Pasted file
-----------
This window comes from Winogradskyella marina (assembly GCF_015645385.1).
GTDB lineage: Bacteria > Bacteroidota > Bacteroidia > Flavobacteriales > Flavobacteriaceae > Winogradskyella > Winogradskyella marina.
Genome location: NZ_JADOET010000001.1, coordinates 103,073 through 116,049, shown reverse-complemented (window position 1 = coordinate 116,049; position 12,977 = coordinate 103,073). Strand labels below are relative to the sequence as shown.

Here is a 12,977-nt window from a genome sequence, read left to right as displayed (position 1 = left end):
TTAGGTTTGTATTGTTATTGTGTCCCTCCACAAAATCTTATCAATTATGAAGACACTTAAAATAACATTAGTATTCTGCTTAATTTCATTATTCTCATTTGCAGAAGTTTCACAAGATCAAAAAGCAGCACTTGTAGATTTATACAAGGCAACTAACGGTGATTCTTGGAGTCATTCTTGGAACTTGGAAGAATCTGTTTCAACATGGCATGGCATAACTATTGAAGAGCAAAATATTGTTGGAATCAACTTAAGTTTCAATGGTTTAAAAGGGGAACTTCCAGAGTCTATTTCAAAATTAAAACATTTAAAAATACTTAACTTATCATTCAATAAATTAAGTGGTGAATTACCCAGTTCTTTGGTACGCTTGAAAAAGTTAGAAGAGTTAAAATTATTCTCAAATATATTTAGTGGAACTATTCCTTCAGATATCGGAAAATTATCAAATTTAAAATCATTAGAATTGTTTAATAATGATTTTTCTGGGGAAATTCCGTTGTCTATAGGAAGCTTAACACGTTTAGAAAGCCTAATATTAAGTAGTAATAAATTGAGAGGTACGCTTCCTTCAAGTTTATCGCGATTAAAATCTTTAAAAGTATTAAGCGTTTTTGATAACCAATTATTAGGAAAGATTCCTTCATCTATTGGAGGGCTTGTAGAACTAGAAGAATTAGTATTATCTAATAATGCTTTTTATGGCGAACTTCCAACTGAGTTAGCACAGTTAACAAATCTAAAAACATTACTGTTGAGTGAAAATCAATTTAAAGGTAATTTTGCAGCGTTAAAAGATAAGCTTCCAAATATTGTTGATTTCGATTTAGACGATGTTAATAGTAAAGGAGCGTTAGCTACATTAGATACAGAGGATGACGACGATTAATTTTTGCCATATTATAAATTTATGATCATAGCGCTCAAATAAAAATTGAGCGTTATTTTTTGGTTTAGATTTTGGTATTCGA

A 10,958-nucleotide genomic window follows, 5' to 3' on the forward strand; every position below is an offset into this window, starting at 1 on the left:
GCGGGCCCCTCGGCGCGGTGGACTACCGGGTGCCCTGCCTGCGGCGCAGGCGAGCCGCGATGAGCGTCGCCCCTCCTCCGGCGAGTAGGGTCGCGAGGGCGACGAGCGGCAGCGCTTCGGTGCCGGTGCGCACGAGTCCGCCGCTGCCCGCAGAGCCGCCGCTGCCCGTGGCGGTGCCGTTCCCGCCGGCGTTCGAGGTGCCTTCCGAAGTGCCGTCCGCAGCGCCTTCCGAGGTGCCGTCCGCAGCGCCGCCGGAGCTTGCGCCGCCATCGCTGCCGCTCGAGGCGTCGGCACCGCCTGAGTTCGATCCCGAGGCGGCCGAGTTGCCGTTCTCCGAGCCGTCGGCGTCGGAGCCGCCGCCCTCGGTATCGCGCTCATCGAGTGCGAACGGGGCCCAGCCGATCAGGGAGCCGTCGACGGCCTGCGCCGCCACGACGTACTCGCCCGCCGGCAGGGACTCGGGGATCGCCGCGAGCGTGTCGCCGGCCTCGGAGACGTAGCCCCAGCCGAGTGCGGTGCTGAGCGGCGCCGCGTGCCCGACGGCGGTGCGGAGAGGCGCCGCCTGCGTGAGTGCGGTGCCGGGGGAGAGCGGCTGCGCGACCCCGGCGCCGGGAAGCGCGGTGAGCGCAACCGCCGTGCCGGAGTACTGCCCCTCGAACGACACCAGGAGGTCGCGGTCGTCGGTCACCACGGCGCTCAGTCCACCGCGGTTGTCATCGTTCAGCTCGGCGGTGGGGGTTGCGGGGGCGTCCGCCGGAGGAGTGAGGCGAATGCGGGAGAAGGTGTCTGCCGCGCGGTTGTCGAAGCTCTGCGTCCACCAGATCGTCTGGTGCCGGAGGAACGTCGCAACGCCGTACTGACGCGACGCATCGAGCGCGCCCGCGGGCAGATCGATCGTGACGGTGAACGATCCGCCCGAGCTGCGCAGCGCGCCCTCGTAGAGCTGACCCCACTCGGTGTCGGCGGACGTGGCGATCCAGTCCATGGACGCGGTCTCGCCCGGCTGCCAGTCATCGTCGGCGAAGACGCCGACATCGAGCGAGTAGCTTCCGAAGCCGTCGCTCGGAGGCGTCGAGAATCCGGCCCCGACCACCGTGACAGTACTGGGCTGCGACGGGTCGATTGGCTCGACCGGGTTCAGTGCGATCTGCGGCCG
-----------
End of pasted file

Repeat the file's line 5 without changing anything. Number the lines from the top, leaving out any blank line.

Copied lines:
TTAGGTTTGTATTGTTATTGTGTCCCTCCACAAAATCTTATCAATTATGAAGACACTTAAAATAACATTAGTATTCTGCTTAATTTCATTATTCTCATTTGCAGAAGTTTCACAAGATCAAAAAGCAGCACTTGTAGATTTATACAAGGCAACTAACGGTGATTCTTGGAGTCATTCTTGGAACTTGGAAGAATCTGTTTCAACATGGCATGGCATAACTATTGAAGAGCAAAATATTGTTGGAATCAACTTAAGTTTCAATGGTTTAAAAGGGGAACTTCCAGAGTCTATTTCAAAATTAAAACATTTAAAAATACTTAACTTATCATTCAATAAATTAAGTGGTGAATTACCCAGTTCTTTGGTACGCTTGAAAAAGTTAGAAGAGTTAAAATTATTCTCAAATATATTTAGTGGAACTATTCCTTCAGATATCGGAAAATTATCAAATTTAAAATCATTAGAATTGTTTAATAATGATTTTTCTGGGGAAATTCCGTTGTCTATAGGAAGCTTAACACGTTTAGAAAGCCTAATATTAAGTAGTAATAAATTGAGAGGTACGCTTCCTTCAAGTTTATCGCGATTAAAATCTTTAAAAGTATTAAGCGTTTTTGATAACCAATTATTAGGAAAGATTCCTTCATCTATTGGAGGGCTTGTAGAACTAGAAGAATTAGTATTATCTAATAATGCTTTTTATGGCGAACTTCCAACTGAGTTAGCACAGTTAACAAATCTAAAAACATTACTGTTGAGTGAAAATCAATTTAAAGGTAATTTTGCAGCGTTAAAAGATAAGCTTCCAAATATTGTTGATTTCGATTTAGACGATGTTAATAGTAAAGGAGCGTTAGCTACATTAGATACAGAGGATGACGACGATTAATTTTTGCCATATTATAAATTTATGATCATAGCGCTCAAATAAAAATTGAGCGTTATTTTTTGGTTTAGATTTTGGTATTCGA